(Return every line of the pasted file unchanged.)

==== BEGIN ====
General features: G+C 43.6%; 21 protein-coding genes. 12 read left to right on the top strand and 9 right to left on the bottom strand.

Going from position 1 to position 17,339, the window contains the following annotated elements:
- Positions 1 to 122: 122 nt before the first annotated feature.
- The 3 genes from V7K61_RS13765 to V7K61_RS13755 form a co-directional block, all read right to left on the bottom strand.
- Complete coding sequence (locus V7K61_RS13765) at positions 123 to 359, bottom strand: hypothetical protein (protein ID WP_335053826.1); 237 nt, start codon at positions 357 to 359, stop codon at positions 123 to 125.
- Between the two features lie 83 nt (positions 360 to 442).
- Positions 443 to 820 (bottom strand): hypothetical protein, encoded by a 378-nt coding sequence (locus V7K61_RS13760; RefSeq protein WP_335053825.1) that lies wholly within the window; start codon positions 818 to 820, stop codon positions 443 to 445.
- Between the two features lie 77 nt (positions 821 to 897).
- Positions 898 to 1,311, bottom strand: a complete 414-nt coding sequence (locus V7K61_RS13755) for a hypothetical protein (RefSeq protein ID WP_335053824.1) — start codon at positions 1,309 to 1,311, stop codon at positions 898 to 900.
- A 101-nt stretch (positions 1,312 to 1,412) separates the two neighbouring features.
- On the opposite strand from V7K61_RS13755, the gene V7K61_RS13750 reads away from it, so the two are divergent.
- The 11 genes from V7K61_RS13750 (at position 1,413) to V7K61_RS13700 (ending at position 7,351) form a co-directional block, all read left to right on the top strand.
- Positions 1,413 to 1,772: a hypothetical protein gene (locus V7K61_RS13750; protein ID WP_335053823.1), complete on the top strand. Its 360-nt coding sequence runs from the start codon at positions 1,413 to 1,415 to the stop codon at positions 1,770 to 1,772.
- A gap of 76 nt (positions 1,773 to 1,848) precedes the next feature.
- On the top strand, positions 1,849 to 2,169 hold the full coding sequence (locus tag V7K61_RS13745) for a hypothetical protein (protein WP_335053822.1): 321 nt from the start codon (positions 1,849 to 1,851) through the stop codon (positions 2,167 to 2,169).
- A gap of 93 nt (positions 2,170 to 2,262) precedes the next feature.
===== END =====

General features: G+C 43.6%; 21 protein-coding genes. 12 read left to right on the top strand and 9 right to left on the bottom strand.

Going from position 1 to position 17,339, the window contains the following annotated elements:
- Positions 1 to 122: 122 nt before the first annotated feature.
- The 3 genes from V7K61_RS13765 to V7K61_RS13755 form a co-directional block, all read right to left on the bottom strand.
- Complete coding sequence (locus V7K61_RS13765) at positions 123 to 359, bottom strand: hypothetical protein (protein ID WP_335053826.1); 237 nt, start codon at positions 357 to 359, stop codon at positions 123 to 125.
- Between the two features lie 83 nt (positions 360 to 442).
- Positions 443 to 820 (bottom strand): hypothetical protein, encoded by a 378-nt coding sequence (locus V7K61_RS13760; RefSeq protein WP_335053825.1) that lies wholly within the window; start codon positions 818 to 820, stop codon positions 443 to 445.
- Between the two features lie 77 nt (positions 821 to 897).
- Positions 898 to 1,311, bottom strand: a complete 414-nt coding sequence (locus V7K61_RS13755) for a hypothetical protein (RefSeq protein ID WP_335053824.1) — start codon at positions 1,309 to 1,311, stop codon at positions 898 to 900.
- A 101-nt stretch (positions 1,312 to 1,412) separates the two neighbouring features.
- On the opposite strand from V7K61_RS13755, the gene V7K61_RS13750 reads away from it, so the two are divergent.
- The 11 genes from V7K61_RS13750 (at position 1,413) to V7K61_RS13700 (ending at position 7,351) form a co-directional block, all read left to right on the top strand.
- Positions 1,413 to 1,772: a hypothetical protein gene (locus V7K61_RS13750; protein ID WP_335053823.1), complete on the top strand. Its 360-nt coding sequence runs from the start codon at positions 1,413 to 1,415 to the stop codon at positions 1,770 to 1,772.
- A gap of 76 nt (positions 1,773 to 1,848) precedes the next feature.
- On the top strand, positions 1,849 to 2,169 hold the full coding sequence (locus tag V7K61_RS13745) for a hypothetical protein (protein WP_335053822.1): 321 nt from the start codon (positions 1,849 to 1,851) through the stop codon (positions 2,167 to 2,169).
- A gap of 93 nt (positions 2,170 to 2,262) precedes the next feature.